THIS PAGE HAS MOVED TO WWW.ALFREDOFLORESPHOTOGRAPHY.COM honored by photography award honored by photography award
Named to Washington Life magazine's Hot List September 2010

Tuesday, October 23, 2007

Dancing to Juanes' pain
October 23, 2007 Washington Times
Alfredo Flores
Juanes La Vida ... Es un Ratico
Universal Music Latino

Juanes has a lot going for him. He's one of the few Latin pop stars to achieve crossover status without singing in English. He has won 12 Latin Grammys; he was named one of People en Espanol's 10 Sexiest Men in Hispanic entertainment; his two previous albums went platinum; and he has two beautiful children with his model wife, Karen Martinez. Underneath the fame and adulation of millions in his native Colombia and around the world, there was a heavily publicized breakup with Miss Martinez earlier this year. However, Juanes is an eternal optimist, especially after receiving sage advice from his 78-year-old-mother that life's too short to waste time worrying about problems you cannot solve. In his fourth studio album, released today in 77 countries, "La Vida ... Es un Ratico" ("Life ... Is a Brief Moment"), Juanes, 35, sings about his troubles — not negatively, but in a way in which you can dance away the pain. This is most evident in the smash worldwide hit (No. 1 in 14 countries) "Me Enamora," a song about love, redemption and reconciliation with an upbeat acoustic guitar beat, electric guitar riffs and heavy background percussion. Juanes beautifully delivers an ode to his wife in Spanish with, "I don't know if I deserve you/I just know I still want you to give light to my life in the future days." "Clase de Amor" features beautifully melodic background humming and danceable electric guitar riffs in a song about scorned love that caused him pain. Other love songs include "La Vida ... Es Un Ratico" and "Gotas de Agua Dulce" (both focusing on looking ahead) and "La Mejor Parte de Mi," about remaining best friends with his wife. Juanes — a contraction of his given name, Juan Esteban — has always blended his pop rock with guasca, cumbia and other musical styles found in his native country. He does it again here with heavy accordion sounds in the vallenato and Colombian folk-music-infused "Tres" — which will give his fans flashbacks to the popular "La Camisa Negra" on his previous album. Juanes continues his previous efforts to help Colombian land-mine victims in "Banderas de Manos," a German and Spanish duet with German rock star Campino of the punk band Die Toten Hosen, and the barcarolle-rhythms-filled "Minas Piedras" with Argentine rocker Andres Calamaro.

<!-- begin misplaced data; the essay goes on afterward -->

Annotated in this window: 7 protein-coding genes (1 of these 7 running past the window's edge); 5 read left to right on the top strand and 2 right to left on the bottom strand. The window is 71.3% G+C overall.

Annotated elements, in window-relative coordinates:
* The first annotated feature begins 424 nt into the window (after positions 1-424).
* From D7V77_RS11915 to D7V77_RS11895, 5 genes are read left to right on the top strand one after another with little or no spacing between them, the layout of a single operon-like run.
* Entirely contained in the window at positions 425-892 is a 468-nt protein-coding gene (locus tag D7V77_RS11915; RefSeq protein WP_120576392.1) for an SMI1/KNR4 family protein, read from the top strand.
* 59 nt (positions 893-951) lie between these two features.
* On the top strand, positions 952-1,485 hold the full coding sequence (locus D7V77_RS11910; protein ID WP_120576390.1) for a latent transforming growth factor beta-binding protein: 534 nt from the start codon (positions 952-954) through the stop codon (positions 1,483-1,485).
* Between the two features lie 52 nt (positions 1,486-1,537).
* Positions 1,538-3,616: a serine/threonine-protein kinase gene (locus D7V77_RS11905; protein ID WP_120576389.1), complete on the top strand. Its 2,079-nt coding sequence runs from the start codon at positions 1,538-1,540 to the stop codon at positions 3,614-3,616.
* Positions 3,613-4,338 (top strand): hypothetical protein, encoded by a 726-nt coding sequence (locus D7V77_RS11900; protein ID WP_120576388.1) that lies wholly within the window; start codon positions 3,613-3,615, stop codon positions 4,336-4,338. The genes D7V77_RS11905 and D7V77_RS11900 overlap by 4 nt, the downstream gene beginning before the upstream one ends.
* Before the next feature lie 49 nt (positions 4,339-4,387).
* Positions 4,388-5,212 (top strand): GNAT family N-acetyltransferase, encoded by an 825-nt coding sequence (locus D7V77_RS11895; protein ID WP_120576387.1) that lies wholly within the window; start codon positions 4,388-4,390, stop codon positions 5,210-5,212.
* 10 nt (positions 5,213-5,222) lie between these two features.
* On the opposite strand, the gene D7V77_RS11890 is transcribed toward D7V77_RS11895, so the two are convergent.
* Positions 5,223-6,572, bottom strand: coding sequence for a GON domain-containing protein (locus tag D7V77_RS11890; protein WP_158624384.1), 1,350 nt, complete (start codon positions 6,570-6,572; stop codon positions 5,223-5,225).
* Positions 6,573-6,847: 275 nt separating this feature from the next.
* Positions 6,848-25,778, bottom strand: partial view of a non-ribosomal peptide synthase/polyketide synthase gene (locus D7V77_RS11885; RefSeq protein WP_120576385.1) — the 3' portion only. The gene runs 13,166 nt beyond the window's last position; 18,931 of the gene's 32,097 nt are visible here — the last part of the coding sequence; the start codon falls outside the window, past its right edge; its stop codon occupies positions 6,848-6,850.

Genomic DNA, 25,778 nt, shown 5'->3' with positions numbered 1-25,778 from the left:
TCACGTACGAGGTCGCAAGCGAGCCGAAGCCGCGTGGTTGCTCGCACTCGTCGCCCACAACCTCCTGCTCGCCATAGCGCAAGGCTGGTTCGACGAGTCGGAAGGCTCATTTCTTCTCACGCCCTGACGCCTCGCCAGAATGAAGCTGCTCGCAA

Wednesday, October 17, 2007

A Yes-and-No Answer
Reviewed: Cafe Tacuba's Sino

By Alfredo Flores
Photo Credit LuiSFher Gallo
Posted: October 17, 2007 Washington City Paper
Café Tacuba
Universal Music Latino

It's unlikely that one band is capable of encapsulating three decades of English-language rock, much less in Spanish. But for rock en español pioneers Café Tacuba, arguably the most critically acclaimed Latin rock band of recent memory, tackling such challenges is nothing new. On Sino ("yes/no" or "but instead"), its first studio album in four years, the Mexico City quartet combines odes to late-period Beatles, heavy synthesizer and cheesy sounds of '80s rock, and the pop-ish Latin rock they've helped establish soon after their formation in 1989. Encompassing all these instincts is "Volver a Comenzar" ("Starting Over"), the album's first single: A melodic deep bass strum sets up a light mood before heavy synthesizer riffs establish a spacier tone. A calming, Beatlesque "uuuhhh uuuhhh uuuhhh" chorus ensues, as lead guitarist-vocalist Rubén Isaac Albarrán Ortega sings in his trademark nasal voice: "Si volviera a comenzar/No tendría tiempo de reparar/El agua derramada está/La sed que siento/No saciará" ("I would start all over again/I wouldn't have time to repair/The water spilled/The thirst I feel/Will not be satisfied"). Café Tacuba (named after a coffee shop in downtown Mexico City) helped transform rock en español, shifting to pop, rock, grunge, and electronica, while taking cues from Mexico's folklore and indigenous population—as in the Mexico City "Chilango" slang used on "Chilanga Banda" and heavy use of norteño rhythms on "La Ingrata" ("The Ungrateful Girl"), two of the band's biggest hits prior to Sino. For the new album, though, they look back: On "53100" (a Mexico City postal code), Emmanuel "Meme" del Real Díaz channels his inner '80s keyboardist with a simple pop beat mixed in with synth blasts and lyrics that long for the good times the bandmates had that decade. Elsewhere, Ortega questions the divide between Mexico's rich and poor in "El Outsider" and shifts into a punkish mode on "Cierto o Falso" ("True or False"). Instead of trying to deliberately create a new sound or a nostalgia trip, the band uses Sino to look back at the music they loved and incorporate it into a remixed fusion.